3 Weeks Japan – Day 1

May 13, 2010

Welcome to Tokyo 22/03

The most crucial thing for traveling Tokyo must be the Yamanote train line. Like a big transmutation circle it connects the most important places in town, with short intervals and a highly adventurous rush hour. Our gateway to the holy Yamanote is Ueno station, a 20 minute walk from our hotel. Next to the station is Ueno Park, the only large piece of greenery in this part of Tokyo. It’s also home to the national museum, the city zoo and some other museums and historic sites.

Search the sakura

It’s a beautiful day and a lot of people are strolling down the main park avenue searching for the first blooming sakura branches. These branches can be spotted from far away due to the groups of amateur photographers beneath them. There is even a camera team from a local tv-station. We observe some people, watch a junior baseball game and go visit the national museum. Afterwards we choose a yakisoba stand out of the row of food stalls and enjoy some fried noodles with a japanese beer.

Baseball is everywhere

Crazy gaijin entertains the crowd

We had to pose with the giant whale


Our next stop on the Yamamote line is Tokyo station in the middle of the Marunouchi business district. Walking between skyscrapers we suddenly end up in a great empty space filled with japanese pines. It’s the ceremonial plaza before the entrance of the Imperial Palace. If you consider the price of land in downtown Tokyo, the display of wealth and power is obvious. There are only glimpses to catch of the actual palace buildings behind the photogenic entrance bridge, but we got the impression.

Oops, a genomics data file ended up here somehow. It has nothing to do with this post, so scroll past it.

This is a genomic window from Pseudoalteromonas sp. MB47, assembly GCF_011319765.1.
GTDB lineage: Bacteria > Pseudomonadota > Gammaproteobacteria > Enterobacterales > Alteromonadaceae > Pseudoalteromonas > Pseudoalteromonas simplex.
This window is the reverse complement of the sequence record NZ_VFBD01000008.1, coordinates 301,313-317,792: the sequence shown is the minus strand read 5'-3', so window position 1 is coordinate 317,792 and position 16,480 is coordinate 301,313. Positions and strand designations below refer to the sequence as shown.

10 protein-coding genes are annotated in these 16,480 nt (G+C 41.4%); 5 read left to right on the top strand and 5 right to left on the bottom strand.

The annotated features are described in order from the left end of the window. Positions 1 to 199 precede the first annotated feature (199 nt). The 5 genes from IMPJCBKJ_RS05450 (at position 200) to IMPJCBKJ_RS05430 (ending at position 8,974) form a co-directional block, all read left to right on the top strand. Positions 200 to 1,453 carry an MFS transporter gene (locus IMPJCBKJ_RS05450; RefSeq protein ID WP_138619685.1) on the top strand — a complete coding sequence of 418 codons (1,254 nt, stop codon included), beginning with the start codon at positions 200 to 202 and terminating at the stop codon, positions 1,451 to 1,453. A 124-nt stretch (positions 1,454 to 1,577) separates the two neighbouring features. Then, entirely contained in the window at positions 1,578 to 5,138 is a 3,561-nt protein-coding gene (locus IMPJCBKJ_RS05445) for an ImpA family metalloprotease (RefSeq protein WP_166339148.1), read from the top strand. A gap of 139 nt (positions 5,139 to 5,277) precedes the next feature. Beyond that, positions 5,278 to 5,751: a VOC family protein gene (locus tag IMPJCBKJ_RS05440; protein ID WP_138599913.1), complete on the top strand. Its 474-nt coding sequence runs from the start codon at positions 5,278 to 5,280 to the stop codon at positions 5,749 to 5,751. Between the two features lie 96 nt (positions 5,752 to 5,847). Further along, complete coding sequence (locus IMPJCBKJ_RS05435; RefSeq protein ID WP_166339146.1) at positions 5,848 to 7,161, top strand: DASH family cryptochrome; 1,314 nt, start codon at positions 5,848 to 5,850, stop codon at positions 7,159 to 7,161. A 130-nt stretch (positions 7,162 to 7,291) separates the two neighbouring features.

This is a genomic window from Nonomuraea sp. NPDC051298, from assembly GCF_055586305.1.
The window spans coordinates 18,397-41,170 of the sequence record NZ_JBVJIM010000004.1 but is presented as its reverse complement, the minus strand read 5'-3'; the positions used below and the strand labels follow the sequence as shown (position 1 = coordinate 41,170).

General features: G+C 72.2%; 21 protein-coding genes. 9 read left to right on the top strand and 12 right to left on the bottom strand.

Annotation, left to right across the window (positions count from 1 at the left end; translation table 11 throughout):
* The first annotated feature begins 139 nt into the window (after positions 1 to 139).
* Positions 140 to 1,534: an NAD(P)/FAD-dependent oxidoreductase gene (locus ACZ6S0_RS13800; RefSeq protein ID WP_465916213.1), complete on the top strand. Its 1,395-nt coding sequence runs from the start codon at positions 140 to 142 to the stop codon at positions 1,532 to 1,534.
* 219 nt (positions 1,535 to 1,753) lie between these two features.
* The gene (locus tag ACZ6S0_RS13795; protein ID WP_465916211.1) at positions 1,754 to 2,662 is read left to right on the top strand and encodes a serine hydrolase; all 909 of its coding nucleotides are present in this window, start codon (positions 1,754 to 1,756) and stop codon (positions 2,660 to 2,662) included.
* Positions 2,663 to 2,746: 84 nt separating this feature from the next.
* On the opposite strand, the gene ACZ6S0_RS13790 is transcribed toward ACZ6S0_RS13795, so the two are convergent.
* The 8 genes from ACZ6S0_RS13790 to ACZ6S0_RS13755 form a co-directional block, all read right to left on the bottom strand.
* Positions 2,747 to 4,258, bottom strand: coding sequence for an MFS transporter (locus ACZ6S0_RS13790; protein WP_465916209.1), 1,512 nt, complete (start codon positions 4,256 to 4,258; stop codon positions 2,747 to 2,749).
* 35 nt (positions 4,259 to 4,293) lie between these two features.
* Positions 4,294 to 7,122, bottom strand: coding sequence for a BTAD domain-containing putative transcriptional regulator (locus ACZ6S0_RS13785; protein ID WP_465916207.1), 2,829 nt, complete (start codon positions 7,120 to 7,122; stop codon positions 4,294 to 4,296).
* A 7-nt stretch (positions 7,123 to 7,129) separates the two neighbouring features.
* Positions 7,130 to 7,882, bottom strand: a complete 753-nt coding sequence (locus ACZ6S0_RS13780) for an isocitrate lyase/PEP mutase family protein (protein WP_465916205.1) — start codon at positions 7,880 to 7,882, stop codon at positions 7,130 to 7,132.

Pines and scrapers

Nijubashi: main entry to the palace grounds

Impressive steel structure at Tokyo International Forum

Compared to home, the sun goes down pretty fast in Japan. Before we know it we are walking around Ginza in the dark. Ginza, just south of the business district, is one of the prime shopping areas in Tokyo, with big expensive shopping malls and flag stores of designer labels like Gucci, Swarovski and Louis Vuitton. It’s a splendid spectacle of rivaling buildings who try to outshine their neighbours. My favourite is definitely the Mikimoto boutique by architect Toyo Ito. All shops are open until 9 pm, but it’s way out of our budget anyway.

Mikomoto building

What do we remember from Japan? ..shiny clock!

On our way back to the hotel I convince my friends to make a brief stop at Akihabara. A sneak preview for me and an unplanned visit for Karen and Bart. They are oblivious to Japan’s shady otaku underground so they don’t have much reason to go there but they are impressed by the electronic stores’ advertising and slightly freaked out by the idol dvd shop we ended up in, fully understandable. Back in Asakusa we have diner in a noodle restaurant. I eat a spicy noodle bowl with an raw egg on top, which is totally delicious, again. Tired after a day walking and having such a good meal, we leave for our hotel. Only to come back 15 minutes later to pick up the backpack I left under my stool. I get another portion of bows, thankyous and goodevenings and head back. Time for japanese tea and tv.


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